Can this be written more concisely in a functional style

Ben Finney bignose-hates-spam at and-benfinney-does-too.id.au
Tue Nov 18 01:38:09 CET 2003


On 17 Nov 2003 16:48:36 -0800, MetalOne wrote:
> 1)
> def f(xs):
>     for x in xs:
>         if test(x): return True
>     return False

Makes it obvious that there is a way for the iternation to end early.

> 2)
> return True in map(test,xs)

Strongly implies ("foo in list", "map()") that the entire list will be
iterated.  Any other behaviour would be unexpected to the person reading
the code.

> I know that I can do (2), but it operates on the whole list and the
> original may break out early.  I want the efficiency of (1), but the
> conciseness of (2).

I think that in seeking to make it more concise, you're also seeking to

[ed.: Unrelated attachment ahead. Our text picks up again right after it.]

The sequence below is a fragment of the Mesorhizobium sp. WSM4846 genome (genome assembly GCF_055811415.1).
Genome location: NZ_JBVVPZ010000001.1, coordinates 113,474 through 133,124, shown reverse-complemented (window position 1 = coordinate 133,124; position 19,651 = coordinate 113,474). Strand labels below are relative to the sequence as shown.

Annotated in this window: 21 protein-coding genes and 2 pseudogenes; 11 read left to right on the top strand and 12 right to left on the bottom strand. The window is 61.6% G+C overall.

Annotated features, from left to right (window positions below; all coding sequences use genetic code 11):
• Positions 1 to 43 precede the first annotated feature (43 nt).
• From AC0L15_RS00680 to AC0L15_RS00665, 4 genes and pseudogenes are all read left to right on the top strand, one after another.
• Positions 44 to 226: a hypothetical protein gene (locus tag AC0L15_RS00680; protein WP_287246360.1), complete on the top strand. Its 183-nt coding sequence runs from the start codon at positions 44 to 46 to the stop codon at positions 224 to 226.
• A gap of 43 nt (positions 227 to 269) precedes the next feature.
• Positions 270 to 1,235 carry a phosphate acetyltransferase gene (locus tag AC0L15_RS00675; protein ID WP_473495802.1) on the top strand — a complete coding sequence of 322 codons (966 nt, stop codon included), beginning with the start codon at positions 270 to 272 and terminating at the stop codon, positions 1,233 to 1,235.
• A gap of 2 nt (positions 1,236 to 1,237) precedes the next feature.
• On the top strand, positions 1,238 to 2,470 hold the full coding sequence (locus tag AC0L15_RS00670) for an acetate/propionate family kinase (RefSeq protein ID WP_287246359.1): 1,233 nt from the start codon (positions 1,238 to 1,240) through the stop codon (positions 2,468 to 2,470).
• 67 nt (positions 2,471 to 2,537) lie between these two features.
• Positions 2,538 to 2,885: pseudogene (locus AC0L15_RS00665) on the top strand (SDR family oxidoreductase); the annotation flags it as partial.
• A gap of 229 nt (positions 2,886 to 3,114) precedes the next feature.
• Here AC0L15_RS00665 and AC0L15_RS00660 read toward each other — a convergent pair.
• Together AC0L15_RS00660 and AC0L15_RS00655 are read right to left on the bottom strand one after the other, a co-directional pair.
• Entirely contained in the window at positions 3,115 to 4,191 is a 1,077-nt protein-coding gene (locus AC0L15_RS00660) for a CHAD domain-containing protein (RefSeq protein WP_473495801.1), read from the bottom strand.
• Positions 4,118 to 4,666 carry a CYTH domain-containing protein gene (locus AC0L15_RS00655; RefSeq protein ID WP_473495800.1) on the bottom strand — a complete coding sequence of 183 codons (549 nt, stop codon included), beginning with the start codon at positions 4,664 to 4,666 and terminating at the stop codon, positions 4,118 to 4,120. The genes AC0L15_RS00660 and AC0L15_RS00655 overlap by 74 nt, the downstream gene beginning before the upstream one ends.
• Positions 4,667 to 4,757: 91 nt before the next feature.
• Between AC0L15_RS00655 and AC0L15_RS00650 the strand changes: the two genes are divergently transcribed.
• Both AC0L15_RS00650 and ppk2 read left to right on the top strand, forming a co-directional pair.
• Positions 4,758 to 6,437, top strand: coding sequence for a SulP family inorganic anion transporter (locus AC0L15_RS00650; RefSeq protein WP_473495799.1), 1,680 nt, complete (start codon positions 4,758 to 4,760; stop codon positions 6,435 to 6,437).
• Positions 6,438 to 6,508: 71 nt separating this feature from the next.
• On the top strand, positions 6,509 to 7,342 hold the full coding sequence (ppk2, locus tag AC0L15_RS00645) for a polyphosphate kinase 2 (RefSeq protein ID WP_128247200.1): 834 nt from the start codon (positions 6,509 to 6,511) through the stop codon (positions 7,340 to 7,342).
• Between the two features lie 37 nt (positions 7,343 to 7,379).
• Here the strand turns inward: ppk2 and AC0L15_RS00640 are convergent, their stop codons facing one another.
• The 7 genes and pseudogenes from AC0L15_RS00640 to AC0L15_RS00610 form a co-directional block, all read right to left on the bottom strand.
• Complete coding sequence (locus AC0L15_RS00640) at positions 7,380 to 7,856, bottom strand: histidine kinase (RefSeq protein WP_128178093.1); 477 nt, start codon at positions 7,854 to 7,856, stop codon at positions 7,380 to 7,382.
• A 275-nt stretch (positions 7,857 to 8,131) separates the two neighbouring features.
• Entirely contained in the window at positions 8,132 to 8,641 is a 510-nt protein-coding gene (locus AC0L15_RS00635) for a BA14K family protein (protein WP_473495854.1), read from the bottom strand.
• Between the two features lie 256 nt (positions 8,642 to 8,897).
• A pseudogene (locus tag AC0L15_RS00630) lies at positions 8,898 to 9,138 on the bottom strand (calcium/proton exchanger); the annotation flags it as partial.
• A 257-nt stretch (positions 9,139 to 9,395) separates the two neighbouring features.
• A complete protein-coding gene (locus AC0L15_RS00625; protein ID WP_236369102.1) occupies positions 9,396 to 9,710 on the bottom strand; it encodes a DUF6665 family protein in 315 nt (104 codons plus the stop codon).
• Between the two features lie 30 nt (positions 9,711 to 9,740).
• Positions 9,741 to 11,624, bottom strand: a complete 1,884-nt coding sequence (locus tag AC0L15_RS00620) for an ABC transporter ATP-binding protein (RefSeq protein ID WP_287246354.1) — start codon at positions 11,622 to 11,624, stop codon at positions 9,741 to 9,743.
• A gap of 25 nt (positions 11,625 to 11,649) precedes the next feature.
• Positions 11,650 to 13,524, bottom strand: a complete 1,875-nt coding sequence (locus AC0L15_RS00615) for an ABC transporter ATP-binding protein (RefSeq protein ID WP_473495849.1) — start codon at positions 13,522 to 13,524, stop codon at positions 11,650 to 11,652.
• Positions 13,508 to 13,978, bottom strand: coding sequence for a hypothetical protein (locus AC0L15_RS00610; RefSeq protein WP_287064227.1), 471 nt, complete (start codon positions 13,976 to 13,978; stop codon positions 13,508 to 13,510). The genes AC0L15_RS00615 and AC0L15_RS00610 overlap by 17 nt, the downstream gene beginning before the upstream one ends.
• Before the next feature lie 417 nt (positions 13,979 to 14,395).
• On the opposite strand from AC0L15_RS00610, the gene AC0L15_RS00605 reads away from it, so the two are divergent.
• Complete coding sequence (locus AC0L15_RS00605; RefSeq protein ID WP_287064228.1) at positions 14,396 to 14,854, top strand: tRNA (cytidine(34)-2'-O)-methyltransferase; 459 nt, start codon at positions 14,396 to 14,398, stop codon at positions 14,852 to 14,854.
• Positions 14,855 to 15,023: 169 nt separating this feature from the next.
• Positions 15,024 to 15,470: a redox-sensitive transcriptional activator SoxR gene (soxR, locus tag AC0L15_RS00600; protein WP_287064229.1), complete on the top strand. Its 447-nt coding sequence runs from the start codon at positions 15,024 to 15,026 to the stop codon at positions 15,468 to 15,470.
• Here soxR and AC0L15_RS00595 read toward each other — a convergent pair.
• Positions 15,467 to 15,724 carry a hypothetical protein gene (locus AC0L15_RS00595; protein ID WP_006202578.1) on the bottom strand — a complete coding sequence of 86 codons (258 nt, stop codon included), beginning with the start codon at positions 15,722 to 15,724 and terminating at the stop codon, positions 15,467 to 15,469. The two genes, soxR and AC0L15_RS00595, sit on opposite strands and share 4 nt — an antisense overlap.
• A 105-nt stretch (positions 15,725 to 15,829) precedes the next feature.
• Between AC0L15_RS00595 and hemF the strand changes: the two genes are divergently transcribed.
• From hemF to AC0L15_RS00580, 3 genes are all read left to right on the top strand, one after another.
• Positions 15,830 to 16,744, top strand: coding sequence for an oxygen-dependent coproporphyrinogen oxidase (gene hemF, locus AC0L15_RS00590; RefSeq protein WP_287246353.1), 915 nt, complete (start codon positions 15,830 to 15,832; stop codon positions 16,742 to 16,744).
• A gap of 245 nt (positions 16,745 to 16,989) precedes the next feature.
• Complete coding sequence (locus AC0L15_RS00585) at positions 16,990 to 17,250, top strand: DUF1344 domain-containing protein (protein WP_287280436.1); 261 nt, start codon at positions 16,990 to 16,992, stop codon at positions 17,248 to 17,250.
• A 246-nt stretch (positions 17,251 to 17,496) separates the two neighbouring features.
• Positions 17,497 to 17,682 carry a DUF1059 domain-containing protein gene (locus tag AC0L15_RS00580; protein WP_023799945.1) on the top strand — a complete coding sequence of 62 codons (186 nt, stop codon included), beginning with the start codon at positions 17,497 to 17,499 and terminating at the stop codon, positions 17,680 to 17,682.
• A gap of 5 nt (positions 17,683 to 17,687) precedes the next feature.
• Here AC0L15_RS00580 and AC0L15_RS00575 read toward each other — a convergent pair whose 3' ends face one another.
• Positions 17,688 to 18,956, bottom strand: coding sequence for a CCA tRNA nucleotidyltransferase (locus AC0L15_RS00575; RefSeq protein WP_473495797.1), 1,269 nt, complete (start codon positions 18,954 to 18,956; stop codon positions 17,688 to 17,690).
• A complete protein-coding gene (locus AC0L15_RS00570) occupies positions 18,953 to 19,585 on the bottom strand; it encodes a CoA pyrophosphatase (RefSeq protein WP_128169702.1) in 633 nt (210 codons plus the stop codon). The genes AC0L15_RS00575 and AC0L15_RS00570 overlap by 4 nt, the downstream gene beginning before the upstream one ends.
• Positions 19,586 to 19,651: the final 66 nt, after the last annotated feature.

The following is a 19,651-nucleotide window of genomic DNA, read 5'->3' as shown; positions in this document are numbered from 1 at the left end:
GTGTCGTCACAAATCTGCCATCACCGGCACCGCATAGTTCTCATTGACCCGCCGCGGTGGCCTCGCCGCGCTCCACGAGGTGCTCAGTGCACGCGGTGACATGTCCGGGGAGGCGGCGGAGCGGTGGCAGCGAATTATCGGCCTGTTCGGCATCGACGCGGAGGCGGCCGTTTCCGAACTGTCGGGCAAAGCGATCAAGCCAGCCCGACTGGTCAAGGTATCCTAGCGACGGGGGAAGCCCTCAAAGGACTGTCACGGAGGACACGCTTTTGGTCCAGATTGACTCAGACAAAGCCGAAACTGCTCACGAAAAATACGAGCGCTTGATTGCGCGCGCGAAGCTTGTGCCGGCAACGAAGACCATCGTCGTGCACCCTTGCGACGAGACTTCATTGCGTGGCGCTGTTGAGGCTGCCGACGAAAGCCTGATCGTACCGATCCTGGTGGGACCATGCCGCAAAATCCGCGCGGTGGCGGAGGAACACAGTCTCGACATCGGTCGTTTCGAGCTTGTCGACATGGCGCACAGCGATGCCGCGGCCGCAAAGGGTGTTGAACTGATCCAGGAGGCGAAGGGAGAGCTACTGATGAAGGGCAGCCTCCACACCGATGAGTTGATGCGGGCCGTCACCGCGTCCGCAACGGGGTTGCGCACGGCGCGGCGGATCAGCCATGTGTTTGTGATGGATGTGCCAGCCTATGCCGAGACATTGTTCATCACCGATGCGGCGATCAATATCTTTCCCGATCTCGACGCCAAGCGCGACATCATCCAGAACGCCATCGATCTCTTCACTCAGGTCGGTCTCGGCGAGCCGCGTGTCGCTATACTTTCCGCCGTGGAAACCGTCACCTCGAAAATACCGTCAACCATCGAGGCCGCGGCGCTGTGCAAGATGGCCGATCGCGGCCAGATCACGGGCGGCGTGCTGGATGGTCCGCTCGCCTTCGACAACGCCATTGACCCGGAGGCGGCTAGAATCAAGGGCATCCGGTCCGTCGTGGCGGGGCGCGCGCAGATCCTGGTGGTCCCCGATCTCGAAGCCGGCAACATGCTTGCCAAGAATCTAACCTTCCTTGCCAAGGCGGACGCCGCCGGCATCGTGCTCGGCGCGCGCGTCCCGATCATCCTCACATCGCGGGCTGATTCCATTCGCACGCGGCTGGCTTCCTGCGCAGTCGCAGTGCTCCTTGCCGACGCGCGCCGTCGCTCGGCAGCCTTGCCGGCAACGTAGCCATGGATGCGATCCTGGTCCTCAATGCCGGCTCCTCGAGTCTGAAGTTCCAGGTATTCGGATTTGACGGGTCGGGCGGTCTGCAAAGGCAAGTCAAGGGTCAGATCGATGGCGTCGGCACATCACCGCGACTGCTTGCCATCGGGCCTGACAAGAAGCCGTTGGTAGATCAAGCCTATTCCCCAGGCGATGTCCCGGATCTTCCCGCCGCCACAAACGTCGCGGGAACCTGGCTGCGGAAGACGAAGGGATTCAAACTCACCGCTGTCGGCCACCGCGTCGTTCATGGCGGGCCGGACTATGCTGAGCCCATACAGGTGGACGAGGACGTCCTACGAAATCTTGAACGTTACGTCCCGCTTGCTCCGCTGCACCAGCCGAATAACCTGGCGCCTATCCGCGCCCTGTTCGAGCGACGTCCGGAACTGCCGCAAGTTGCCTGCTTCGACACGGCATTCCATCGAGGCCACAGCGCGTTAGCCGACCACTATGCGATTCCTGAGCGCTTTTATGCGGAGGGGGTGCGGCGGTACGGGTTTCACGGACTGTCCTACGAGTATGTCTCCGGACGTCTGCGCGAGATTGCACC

make it less obvious.  Anything that has the semantics of "loop over the
whole list" in a single statement, isn't going to help people understand
that a common case is for the iteration to end early.  Which is probably
a good reason for it not to appear.

If you want to hide the algorithm, do so inside a helper function.  Then
you have consision in the places where you're actually using it, and
explicit semantics where the algorithm is implemented.

-- 
 \     "A cynic is a man who, when he smells flowers, looks around for |
  `\                                   a coffin."  -- Henry L. Mencken |
_o__)                                                                  |
Ben Finney <http://bignose.squidly.org/>




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